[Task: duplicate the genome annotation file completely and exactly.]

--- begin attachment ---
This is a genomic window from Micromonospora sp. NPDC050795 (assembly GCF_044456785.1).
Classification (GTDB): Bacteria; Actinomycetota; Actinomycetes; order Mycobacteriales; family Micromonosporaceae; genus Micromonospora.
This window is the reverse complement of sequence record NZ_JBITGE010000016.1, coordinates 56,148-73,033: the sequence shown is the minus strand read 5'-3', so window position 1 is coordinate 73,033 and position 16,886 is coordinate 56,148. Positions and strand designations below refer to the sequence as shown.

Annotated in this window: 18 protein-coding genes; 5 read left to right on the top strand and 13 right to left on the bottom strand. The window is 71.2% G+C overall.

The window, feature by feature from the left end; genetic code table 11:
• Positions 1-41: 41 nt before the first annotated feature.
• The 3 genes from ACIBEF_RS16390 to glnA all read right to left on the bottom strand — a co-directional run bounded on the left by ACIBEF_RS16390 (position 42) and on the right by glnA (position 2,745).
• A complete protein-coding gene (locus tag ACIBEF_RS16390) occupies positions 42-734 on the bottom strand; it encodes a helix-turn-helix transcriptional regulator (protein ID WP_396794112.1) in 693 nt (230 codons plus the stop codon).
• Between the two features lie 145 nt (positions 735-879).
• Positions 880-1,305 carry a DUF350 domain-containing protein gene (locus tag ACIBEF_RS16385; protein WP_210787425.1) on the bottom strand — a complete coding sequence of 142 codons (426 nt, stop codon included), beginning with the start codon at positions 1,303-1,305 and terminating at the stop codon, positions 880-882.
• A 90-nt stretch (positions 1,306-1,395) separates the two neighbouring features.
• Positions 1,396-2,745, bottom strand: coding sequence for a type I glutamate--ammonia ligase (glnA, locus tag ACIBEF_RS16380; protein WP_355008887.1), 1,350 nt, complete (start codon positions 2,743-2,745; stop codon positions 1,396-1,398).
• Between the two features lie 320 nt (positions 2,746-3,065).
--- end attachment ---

This is a genomic window from Micromonospora sp. NPDC050795 (assembly GCF_044456785.1).
Classification (GTDB): Bacteria; Actinomycetota; Actinomycetes; order Mycobacteriales; family Micromonosporaceae; genus Micromonospora.
This window is the reverse complement of sequence record NZ_JBITGE010000016.1, coordinates 56,148-73,033: the sequence shown is the minus strand read 5'-3', so window position 1 is coordinate 73,033 and position 16,886 is coordinate 56,148. Positions and strand designations below refer to the sequence as shown.

Annotated in this window: 18 protein-coding genes; 5 read left to right on the top strand and 13 right to left on the bottom strand. The window is 71.2% G+C overall.

The window, feature by feature from the left end; genetic code table 11:
• Positions 1-41: 41 nt before the first annotated feature.
• The 3 genes from ACIBEF_RS16390 to glnA all read right to left on the bottom strand — a co-directional run bounded on the left by ACIBEF_RS16390 (position 42) and on the right by glnA (position 2,745).
• A complete protein-coding gene (locus tag ACIBEF_RS16390) occupies positions 42-734 on the bottom strand; it encodes a helix-turn-helix transcriptional regulator (protein ID WP_396794112.1) in 693 nt (230 codons plus the stop codon).
• Between the two features lie 145 nt (positions 735-879).
• Positions 880-1,305 carry a DUF350 domain-containing protein gene (locus tag ACIBEF_RS16385; protein WP_210787425.1) on the bottom strand — a complete coding sequence of 142 codons (426 nt, stop codon included), beginning with the start codon at positions 1,303-1,305 and terminating at the stop codon, positions 880-882.
• A 90-nt stretch (positions 1,306-1,395) separates the two neighbouring features.
• Positions 1,396-2,745, bottom strand: coding sequence for a type I glutamate--ammonia ligase (glnA, locus tag ACIBEF_RS16380; protein WP_355008887.1), 1,350 nt, complete (start codon positions 2,743-2,745; stop codon positions 1,396-1,398).
• Between the two features lie 320 nt (positions 2,746-3,065).